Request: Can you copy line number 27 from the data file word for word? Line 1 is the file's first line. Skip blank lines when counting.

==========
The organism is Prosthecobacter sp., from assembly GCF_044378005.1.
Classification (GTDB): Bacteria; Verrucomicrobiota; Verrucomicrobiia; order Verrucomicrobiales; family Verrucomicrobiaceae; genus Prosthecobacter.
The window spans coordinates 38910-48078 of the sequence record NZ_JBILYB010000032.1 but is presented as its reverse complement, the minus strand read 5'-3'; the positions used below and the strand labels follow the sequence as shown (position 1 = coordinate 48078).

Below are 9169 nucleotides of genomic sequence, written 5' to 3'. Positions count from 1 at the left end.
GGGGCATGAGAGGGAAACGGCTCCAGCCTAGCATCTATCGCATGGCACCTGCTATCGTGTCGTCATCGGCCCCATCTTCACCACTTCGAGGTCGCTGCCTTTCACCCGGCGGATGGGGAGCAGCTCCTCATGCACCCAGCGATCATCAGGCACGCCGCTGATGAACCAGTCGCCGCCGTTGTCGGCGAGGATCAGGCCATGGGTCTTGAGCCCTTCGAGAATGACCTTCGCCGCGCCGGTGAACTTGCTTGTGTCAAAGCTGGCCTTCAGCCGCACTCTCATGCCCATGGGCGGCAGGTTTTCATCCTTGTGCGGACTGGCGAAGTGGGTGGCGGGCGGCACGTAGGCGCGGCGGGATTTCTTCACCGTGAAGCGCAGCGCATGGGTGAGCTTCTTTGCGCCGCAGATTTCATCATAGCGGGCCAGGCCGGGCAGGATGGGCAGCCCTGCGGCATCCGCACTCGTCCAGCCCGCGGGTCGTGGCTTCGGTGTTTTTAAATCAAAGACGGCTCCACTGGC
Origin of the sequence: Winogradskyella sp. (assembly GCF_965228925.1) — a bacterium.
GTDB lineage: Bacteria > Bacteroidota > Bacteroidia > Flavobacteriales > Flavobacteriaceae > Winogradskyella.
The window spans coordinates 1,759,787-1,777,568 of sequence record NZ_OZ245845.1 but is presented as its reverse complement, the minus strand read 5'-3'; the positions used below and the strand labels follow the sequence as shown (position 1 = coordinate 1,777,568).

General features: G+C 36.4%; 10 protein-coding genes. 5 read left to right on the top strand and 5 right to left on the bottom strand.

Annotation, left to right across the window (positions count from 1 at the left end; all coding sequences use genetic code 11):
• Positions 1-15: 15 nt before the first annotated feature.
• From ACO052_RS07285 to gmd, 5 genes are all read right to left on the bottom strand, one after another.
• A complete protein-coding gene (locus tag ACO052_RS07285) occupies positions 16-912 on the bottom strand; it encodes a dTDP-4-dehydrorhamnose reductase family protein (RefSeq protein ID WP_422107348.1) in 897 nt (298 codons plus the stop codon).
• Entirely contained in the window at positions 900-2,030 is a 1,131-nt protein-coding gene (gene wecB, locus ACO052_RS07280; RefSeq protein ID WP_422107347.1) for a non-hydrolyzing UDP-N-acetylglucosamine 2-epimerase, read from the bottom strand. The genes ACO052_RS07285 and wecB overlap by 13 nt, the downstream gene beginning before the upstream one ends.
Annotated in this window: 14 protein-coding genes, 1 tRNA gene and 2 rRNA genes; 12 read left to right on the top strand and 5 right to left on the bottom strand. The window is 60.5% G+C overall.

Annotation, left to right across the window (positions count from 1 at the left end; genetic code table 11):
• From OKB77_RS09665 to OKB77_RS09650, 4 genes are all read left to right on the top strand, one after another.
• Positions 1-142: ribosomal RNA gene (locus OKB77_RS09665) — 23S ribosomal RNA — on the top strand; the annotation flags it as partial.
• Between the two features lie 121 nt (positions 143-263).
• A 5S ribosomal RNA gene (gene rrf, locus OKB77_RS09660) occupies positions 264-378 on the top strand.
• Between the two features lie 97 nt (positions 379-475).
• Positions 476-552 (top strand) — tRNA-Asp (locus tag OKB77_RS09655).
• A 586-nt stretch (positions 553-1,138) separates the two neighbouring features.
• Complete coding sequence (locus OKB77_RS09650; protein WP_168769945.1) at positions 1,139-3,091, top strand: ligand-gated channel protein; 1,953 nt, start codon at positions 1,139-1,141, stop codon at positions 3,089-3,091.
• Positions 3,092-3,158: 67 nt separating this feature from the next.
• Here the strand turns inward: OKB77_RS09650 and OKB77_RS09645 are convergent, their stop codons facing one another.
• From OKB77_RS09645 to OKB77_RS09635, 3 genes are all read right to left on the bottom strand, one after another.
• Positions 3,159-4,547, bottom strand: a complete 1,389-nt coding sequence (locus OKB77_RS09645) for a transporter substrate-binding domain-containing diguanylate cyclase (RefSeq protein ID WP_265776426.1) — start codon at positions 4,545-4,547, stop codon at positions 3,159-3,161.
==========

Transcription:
• From OKB77_RS09645 to OKB77_RS09635, 3 genes are all read right to left on the bottom strand, one after another.